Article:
Mr JK and I have been members of the National Trust for a few years now and we were fortunate during our recent holiday to have a number of properties right on our doorstep. We worked out that during the week, we more than recouped the cost of our membership.
We started off by visiting Little Moreton Hall in Cheshire. It's a timber framed Tudor building, surrounded by a moat. I'd first become aware of it about 20 years ago through a tv programme we used to show the children all about Tudor houses. My good friend Snoopydog and I shared many a chuckle over the somewhat amusing commentary that accompanied the programme. So I was thrilled to discover that it was literally 5 minutes down the road from the hotel we were staying in prior to the wedding.
The house itself is quite magnificent. It's built around a central courtyard. I rather like this photo taken from the Long Gallery looking down to the courtyard through the tiny panes of glass. The house almost looks like a doll's house to me. In Tudor times, only the rich could afford glass in their windows. You were taxed according to the number of windows you had, and if you moved house (or even went on holiday, I believe) you took your glass with you!!!
Of course I managed to find something wool-related. There was some fleece and a drop spindle as well as these skeins of naturally dyed yarns and a device the Tudors used for making simple cords.
I rather like this carving above one of the windows in the courtyard. I wonder how long it took to do? Certainly the Tudor craftsmen were highly skilled.
Our next stop was Biddulph Grange Garden, just down the road from the wedding venue itself. Although it was a rather grey day, we enjoyed our walk around the gardens.
There were still quite a number of spring bulbs in flower. I particularly liked the intensity of these blue flowers, growing amongst a rather impressive tree stumpery. They look so delicate, don't they?
Soon after arriving in the Lake District, we stopped off at Sizergh Castle. The Medieval house was closed the day we were there, but we were able to admire the gardens. There were lots of beautiful plants to see. Here are just a few of them.
We visited Tarn Hows, a really lovely spot in the Lake District, and spent an enjoyable hour or so walking around the lake. There are some beautiful views there.
I managed to get a couple of rounds knit on my plain vanilla socks too!
The ducks were obviously used to people - as soon as we ventured near the water's edge, they made a beeline for us, hoping for a snack! We shared a bit of our picnic lunch with them later on in the day.
We also visited Hill Top, home of the children's author Beatrix Potter. This house inspired many of her books, and if you look carefully, you can see objects that appear in some of her illustrations.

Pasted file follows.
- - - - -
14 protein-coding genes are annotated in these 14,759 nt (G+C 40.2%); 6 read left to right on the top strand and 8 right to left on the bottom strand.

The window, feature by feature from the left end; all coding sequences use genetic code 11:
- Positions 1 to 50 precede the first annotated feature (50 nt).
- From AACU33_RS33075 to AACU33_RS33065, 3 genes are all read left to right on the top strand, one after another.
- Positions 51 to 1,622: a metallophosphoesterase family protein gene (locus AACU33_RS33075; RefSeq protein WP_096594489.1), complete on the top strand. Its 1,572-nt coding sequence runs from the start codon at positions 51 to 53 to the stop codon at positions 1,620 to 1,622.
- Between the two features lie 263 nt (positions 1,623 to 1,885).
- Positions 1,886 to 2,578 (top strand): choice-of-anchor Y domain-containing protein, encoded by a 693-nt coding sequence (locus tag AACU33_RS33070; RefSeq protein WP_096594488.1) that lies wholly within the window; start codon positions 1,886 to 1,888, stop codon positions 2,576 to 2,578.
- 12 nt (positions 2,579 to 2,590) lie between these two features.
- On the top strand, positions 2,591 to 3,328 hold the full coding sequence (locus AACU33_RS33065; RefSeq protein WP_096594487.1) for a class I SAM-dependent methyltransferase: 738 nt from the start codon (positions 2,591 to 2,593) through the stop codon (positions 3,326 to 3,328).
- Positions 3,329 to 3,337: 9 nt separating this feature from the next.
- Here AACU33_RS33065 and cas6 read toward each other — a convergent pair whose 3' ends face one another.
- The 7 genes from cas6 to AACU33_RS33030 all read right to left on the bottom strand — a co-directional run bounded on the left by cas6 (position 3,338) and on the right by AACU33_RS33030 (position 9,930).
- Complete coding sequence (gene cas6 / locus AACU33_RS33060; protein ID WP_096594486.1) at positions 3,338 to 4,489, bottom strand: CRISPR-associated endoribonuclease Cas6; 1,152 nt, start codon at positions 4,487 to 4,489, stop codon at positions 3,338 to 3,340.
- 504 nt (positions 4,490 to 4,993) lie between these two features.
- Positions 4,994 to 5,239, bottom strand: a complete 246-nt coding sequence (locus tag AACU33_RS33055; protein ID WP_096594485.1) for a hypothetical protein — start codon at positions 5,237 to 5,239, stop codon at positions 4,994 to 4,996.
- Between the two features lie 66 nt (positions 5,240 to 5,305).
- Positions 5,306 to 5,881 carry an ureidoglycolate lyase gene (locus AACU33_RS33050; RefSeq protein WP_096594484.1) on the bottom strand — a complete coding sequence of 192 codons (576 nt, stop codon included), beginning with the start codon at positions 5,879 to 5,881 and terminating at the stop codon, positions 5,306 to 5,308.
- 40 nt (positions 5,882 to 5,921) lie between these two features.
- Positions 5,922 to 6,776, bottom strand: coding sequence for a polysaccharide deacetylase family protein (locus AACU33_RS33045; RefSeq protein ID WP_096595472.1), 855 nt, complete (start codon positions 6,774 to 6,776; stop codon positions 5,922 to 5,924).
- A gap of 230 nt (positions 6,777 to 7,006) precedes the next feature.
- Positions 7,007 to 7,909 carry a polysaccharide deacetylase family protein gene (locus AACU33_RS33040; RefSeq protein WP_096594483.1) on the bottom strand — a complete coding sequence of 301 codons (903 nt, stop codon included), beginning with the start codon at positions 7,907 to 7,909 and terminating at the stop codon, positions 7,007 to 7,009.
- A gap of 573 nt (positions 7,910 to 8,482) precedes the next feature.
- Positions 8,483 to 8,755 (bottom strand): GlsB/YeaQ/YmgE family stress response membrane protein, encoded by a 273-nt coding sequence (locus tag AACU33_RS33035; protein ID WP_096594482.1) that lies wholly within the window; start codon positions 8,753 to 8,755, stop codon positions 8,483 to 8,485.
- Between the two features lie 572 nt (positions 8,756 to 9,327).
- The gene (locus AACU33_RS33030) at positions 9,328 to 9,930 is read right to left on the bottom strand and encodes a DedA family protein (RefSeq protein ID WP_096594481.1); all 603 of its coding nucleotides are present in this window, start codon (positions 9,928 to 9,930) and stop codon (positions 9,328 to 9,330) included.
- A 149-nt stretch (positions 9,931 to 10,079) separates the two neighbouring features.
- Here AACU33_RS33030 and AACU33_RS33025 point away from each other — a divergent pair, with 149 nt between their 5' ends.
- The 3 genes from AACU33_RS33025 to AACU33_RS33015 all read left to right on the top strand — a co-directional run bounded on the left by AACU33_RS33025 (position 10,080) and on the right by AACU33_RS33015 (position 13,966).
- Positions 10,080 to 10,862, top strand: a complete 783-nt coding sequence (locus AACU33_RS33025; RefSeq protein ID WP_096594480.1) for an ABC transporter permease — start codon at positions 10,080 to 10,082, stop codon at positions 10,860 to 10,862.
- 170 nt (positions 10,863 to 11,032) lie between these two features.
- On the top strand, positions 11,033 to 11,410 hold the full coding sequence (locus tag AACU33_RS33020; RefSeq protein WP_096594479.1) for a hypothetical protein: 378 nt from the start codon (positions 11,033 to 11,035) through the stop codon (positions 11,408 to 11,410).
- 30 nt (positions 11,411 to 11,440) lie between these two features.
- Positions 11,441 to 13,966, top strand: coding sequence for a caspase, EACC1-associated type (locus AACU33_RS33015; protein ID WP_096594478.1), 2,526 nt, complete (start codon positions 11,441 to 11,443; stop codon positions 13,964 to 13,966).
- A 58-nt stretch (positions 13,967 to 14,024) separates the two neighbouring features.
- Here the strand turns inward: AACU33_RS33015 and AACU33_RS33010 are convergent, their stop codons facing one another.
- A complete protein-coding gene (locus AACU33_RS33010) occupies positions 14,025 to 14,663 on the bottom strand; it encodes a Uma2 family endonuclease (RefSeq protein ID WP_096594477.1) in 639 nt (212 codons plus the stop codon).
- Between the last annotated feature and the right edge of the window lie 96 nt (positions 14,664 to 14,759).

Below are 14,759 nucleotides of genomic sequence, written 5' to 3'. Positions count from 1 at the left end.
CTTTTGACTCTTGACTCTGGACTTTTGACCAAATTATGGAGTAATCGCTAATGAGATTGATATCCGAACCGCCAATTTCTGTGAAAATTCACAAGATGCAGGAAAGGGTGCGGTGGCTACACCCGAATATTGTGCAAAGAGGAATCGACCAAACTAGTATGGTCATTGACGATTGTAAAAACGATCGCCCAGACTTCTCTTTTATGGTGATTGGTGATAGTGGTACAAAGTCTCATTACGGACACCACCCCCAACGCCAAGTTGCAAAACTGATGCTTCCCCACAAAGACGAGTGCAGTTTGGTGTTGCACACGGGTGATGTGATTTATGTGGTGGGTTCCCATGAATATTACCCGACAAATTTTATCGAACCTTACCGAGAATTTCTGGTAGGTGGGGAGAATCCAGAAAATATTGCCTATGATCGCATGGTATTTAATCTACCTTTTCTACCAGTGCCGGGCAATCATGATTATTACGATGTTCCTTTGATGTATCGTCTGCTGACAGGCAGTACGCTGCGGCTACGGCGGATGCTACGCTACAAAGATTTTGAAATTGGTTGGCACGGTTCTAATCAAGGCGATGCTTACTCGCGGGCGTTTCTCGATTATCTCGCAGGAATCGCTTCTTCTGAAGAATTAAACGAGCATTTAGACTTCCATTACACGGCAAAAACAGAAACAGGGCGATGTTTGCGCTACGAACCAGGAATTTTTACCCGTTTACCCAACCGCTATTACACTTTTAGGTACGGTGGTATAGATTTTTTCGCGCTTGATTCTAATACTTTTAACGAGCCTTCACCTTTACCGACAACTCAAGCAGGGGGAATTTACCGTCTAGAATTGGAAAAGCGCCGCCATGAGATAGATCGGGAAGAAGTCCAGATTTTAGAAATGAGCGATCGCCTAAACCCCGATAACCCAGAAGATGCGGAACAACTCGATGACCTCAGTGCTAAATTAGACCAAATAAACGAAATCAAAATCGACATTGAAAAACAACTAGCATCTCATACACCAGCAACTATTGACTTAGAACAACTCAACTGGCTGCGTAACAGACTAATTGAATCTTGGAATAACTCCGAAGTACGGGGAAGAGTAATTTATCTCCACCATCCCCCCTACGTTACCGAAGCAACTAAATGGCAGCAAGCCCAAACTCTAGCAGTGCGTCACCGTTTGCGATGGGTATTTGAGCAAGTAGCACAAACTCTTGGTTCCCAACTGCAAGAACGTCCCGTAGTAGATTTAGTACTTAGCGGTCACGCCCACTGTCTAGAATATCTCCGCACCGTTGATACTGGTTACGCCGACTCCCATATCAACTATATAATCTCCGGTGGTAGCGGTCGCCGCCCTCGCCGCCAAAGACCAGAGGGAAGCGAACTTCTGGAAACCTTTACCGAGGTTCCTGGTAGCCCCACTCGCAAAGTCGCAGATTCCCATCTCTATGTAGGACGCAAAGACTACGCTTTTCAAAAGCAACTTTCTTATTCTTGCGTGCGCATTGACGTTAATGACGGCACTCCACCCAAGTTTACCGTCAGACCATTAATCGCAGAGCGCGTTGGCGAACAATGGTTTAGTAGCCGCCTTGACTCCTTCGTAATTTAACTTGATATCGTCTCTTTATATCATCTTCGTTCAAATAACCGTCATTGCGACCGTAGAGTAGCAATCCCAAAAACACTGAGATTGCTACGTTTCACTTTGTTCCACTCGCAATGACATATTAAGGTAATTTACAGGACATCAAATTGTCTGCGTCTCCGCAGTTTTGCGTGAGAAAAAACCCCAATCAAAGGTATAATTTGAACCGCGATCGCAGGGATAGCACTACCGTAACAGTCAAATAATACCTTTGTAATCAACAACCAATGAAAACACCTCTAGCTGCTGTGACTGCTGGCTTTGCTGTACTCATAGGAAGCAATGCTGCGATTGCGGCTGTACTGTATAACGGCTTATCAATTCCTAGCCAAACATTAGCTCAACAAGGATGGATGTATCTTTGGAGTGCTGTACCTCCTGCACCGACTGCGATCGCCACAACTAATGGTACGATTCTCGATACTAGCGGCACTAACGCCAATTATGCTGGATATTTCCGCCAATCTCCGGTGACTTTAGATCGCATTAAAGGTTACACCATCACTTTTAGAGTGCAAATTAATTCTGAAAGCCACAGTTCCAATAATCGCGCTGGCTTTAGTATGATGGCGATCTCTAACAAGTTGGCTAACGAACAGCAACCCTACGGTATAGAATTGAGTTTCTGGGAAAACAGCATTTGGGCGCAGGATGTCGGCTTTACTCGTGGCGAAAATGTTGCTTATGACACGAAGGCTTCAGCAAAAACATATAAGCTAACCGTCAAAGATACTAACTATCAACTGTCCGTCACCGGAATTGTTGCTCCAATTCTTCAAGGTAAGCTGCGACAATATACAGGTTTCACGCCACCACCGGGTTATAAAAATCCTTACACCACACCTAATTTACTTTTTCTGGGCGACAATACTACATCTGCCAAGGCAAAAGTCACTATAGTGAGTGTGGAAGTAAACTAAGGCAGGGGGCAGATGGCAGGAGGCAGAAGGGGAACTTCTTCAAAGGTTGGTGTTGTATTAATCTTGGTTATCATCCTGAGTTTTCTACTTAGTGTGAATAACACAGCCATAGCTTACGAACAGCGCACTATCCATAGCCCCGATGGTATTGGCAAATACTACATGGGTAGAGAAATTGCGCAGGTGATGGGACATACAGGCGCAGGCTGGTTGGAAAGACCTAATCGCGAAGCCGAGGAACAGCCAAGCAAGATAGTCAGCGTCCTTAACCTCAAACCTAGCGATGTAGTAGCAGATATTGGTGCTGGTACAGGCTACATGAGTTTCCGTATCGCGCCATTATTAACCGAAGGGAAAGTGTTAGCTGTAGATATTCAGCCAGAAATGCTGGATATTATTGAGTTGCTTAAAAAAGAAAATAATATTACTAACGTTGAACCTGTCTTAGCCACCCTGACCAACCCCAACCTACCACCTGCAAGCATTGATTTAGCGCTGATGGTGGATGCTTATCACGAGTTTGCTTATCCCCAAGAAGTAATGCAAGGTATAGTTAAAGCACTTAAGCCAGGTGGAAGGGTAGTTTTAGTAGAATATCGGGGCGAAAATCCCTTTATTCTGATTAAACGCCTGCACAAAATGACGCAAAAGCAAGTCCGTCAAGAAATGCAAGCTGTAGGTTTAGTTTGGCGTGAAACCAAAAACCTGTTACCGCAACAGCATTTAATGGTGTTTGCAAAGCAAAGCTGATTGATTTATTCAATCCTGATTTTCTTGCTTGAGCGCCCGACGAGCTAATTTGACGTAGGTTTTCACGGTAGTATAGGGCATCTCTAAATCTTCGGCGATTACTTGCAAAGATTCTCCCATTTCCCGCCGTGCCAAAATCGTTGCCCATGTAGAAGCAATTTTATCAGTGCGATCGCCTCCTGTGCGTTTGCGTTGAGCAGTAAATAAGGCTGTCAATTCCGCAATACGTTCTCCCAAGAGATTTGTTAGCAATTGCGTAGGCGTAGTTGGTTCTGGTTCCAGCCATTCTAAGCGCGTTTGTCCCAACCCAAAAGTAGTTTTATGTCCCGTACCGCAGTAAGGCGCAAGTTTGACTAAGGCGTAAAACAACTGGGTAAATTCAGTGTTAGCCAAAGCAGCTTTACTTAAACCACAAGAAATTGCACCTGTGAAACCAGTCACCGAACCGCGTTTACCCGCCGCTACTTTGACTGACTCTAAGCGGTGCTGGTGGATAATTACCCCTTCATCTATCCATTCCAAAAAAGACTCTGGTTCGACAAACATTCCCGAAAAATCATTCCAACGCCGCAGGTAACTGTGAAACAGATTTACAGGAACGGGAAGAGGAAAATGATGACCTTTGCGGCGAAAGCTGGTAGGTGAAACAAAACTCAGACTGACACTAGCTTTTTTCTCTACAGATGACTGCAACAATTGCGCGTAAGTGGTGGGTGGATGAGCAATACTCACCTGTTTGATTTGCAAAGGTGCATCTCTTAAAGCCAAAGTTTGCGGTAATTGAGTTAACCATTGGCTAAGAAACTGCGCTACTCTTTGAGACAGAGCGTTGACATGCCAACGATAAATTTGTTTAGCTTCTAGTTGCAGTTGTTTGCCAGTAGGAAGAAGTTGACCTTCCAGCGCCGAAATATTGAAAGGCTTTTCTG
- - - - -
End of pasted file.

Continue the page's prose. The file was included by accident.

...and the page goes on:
Beatrix left this house and some of her other Lake District properties (she was a sheep farmer in her later years) to the National Trust, with the instructions that it was to be kept just as she had left it. So when you go in, you can see her hat hanging from the hook. It's almost as if she has just popped outside. Really fascinating. I liked the garden too - I expected to see Peter Rabbit peeping out at any moment! We also visited the Beatrix Potter gallery in Hawkshead. They are currently celebrating Peter Rabbit's 110th birthday and have a magnificent display of Beatrix's artwork.
I think my favourite place was Townend. This property was about a mile from where we were staying in Troutbeck, so we walked down there one morning to get a place in one of the guided tours. Townend was home to the Browne family for more than 400 years.
Because the house remained in the family, all the possessions were passed down too. It was absolutely fascinating to look around. There is lots of intricately carved wooden furniture all around the house. Just look at the date on this Bible stand.
The house also has a very impressive library containing some books that cannot be found anywhere else in the world. The National Trust is currently trying to preserve all the books for future generations. The four poster bed and baby's cot were beautiful too. The cot has a little door at one end where a hot brick would be put to keep the baby warm!
I especially liked all the patchwork quilts, made with scraps of material. I wonder what stories they could tell?
I hope you've enjoyed this trip around some of the National Trust properties in the north west of England. I'll see you again soon. xxx